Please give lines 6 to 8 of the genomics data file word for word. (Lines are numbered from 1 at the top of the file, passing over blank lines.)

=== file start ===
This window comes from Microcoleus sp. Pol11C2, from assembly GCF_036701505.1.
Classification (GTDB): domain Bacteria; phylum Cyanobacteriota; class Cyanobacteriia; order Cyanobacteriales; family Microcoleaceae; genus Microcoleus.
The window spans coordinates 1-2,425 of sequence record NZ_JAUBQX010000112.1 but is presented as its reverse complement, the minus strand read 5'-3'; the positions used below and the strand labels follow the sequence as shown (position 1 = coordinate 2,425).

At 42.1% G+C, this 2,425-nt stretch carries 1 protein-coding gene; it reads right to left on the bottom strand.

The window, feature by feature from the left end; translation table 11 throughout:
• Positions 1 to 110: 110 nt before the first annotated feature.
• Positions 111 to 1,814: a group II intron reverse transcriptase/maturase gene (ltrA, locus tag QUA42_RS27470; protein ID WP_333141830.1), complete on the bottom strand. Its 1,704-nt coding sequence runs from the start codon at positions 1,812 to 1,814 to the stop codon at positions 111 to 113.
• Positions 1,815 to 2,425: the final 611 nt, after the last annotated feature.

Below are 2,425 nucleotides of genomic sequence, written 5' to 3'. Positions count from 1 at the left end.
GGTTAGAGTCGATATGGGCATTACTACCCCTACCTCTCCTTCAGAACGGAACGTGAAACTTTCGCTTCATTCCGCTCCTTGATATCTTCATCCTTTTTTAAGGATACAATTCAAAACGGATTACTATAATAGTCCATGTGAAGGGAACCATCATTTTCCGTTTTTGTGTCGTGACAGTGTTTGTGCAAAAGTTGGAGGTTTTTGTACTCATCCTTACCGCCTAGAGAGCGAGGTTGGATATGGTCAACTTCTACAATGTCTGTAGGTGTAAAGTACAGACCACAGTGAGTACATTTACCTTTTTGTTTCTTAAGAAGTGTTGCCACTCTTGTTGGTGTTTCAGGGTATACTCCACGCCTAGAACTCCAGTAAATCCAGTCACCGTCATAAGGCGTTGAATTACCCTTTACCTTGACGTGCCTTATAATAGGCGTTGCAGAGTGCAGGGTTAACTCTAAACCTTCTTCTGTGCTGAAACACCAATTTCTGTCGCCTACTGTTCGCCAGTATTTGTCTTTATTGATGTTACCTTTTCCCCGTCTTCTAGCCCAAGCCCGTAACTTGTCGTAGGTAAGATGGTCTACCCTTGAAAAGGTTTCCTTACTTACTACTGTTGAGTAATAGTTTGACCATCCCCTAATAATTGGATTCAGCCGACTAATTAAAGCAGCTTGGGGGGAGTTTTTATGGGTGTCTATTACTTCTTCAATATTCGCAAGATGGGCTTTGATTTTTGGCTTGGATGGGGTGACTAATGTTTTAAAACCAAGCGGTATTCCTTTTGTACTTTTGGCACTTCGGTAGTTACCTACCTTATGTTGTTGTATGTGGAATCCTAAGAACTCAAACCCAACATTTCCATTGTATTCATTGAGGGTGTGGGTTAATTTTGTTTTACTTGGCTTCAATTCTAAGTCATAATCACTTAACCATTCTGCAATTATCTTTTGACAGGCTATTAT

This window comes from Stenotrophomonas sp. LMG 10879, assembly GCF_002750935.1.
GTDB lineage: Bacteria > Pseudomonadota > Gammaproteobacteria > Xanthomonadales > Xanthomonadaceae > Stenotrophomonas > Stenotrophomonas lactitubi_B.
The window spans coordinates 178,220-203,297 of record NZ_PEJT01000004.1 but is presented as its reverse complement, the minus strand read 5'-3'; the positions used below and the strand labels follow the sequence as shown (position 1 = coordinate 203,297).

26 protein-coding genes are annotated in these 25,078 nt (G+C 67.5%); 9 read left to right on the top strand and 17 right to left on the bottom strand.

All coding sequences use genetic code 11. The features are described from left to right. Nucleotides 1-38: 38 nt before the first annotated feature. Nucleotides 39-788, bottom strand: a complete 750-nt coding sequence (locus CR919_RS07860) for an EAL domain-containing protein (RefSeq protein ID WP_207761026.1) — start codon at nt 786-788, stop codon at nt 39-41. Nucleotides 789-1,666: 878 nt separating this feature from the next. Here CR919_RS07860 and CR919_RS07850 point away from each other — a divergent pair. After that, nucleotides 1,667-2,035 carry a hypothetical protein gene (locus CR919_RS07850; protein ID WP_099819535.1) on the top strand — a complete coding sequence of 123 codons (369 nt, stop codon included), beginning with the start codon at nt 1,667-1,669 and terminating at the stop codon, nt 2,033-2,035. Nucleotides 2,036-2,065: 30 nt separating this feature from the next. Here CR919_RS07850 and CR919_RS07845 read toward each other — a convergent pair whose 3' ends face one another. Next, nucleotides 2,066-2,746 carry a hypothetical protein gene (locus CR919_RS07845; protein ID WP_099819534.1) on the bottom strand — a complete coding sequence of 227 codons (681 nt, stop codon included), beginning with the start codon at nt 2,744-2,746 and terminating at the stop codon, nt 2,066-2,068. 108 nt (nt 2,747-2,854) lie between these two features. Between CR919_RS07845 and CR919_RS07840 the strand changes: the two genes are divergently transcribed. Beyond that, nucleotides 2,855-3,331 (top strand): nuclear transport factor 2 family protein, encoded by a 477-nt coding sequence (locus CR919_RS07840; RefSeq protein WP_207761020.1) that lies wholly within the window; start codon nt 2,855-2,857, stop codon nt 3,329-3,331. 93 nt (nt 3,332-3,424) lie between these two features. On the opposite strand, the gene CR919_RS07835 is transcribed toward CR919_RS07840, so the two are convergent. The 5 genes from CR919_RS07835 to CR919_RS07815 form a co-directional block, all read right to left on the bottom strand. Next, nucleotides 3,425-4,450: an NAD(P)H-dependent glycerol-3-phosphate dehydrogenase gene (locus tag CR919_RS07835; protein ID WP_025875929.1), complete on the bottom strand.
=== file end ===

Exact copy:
• Positions 1 to 110: 110 nt before the first annotated feature.
• Positions 111 to 1,814: a group II intron reverse transcriptase/maturase gene (ltrA, locus tag QUA42_RS27470; protein ID WP_333141830.1), complete on the bottom strand. Its 1,704-nt coding sequence runs from the start codon at positions 1,812 to 1,814 to the stop codon at positions 111 to 113.
• Positions 1,815 to 2,425: the final 611 nt, after the last annotated feature.